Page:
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Is HDMI Over IP Right for Your AV System?

First introduced in 2002, the High-Definition Multimedia Interface (HDMI) is now the connection standard for digitally transferring video and audio from its source to a video display device. HDMI has developed several versions since its inception; one of the newer iterations is HDMI over IP.
This article introduces HDMI over IP technology.

What is HDMI over IP ?

Are you familiar with "HDMI over IP" or "AV over IP" in recent years? What it is all about?
It is a transmission technology that processes (compress/ uncompress) signals and transfers them over a network.
With this technology, you can integrate multiple network devices and manage them without geographical limits. HDMI over IP is already around you. You can find its applications in daily life, such as streaming, broadcasting, and more.
However, another argument in recent years is how this technology can be applied to the professional audio and video market and need to be considered in your next project.

Traditional System Structure VS HDMI over IP:

What's the Difference?

Firstly, we have to clarify the differences between traditional HDMI and HDMI over IP. Both systems may seem similar at first glance, but they're different in many ways.
We can explore two aspects.
  • System Infrastructure
  • Functionality

System Infrastructure

Both matric systems achieve the same goal but in a different layout.

A traditional AV system will require:

  • Source: Devices like NVRs, Blu-ray DVD players, PC, and HDMI cameras.
  • Transmitter: Processing signal and sending it to the remote end.
  • Receiver: Receiving a signal from the local end and sending it to a display.
  • Display: Devices like TVs, LCD monitors, and projects for display video sources.

An HDMI over IP system will require:

  • Source
  • Encoder: It can convert an AV source into chunks of digital data called packets and send them through a network.
  • Decoder: It can convert packets back to an AV signal and send them to a destination.
  • Ethernet Switch/ Network Switch: It can organize Ethernet devices and use packet switching to send packets from one/ multiple sources to different destinations.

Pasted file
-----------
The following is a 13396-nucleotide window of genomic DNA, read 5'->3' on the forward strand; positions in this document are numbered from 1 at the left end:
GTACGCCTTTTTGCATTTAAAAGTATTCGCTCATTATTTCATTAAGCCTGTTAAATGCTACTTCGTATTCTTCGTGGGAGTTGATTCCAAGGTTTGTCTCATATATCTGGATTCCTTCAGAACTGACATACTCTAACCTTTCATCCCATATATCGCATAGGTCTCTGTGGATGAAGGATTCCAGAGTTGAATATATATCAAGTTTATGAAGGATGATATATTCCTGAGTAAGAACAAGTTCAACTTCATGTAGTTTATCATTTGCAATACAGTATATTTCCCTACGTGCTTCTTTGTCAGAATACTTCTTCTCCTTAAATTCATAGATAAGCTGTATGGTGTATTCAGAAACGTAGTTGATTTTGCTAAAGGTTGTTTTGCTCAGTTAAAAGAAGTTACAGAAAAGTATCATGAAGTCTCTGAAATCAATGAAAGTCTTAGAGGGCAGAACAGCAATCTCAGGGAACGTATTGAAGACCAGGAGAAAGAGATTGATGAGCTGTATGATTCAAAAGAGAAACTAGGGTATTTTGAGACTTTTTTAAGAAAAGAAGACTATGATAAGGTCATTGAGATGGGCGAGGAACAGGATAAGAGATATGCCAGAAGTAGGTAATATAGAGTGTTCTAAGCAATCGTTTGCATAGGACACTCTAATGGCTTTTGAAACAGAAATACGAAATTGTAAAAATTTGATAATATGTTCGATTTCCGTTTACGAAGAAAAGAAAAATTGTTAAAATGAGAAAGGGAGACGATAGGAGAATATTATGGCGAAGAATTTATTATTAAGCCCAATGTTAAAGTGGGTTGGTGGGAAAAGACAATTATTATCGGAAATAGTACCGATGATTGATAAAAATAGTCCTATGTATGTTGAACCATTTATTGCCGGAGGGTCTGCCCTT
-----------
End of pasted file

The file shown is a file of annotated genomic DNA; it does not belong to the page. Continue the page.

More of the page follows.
• Display

Functionality

In the traditional AV system, each device is designated for a specific function, such as an extender for signal extension, and a switcher for signal switching, but in the AV over IP system, all functions are combined into encoders and decoders.

1. Extension

Every end-point between an encoder, a decoder, or an Ethernet switch can be 100 meters (300 feet) apart.

2. Distribution

Use an encoder, an Ethernet switch, and multiple decoders to distribute an HDMI signal.

3. Switch

Use multiple encoders, an Ethernet switch, and a decoder to switch multiple HDMI signals.

4. Routing

Use multiple encoders and decoders thru an Ethernet switch to route various HDMI signals.

Why use HDMI over IP ?

It is used in various applications such as department stores, sports bars, restaurants, churches, control centers, classrooms, hospitals, etc. Here are four of the primary reasons to use this technology:
  • Distance: With the use of AV devices such as HDMI extender transmitters and receivers, network switches (which can be “daisy-chained”), and fiber, long distances can be reached.
  • Scalability: Adaptability is crucial for any AV system. The need for system changes and improvement is inevitable over time. With HDMI over IP, all you need to upgrade is an additional encoder and decoder.
  • Cost-effective: Nowadays, most enterprises have existing network infrastructures. You can easily integrate Ethernet devices into the existing network instead of building a new one. The high scalability of HDMI over IP may also save you some costs shortly from re-cabling and upgrading devices.
  • ‍Flexible Controls: Due to the flexibility of Ethernet. Every device within the network can be controlled via not only a keyboard and a mouse but also PC software and a mobile APP. This feature gives users access to intuitively control a large-scale AV system without getting confused by a vast amount of inputs and outputs.

Conclusion

Ethernet or IP technology brings opportunities to every corner of the world. The professional audio and video industry is no exception. Building your AV system over IP allows you to integrate multiple AV devices, expand the system when needed, and gain more intuitive control of complex systems. Still, in addition to all the benefits, we should be wary of network security and the cost of initial setup to get the best results for your project.

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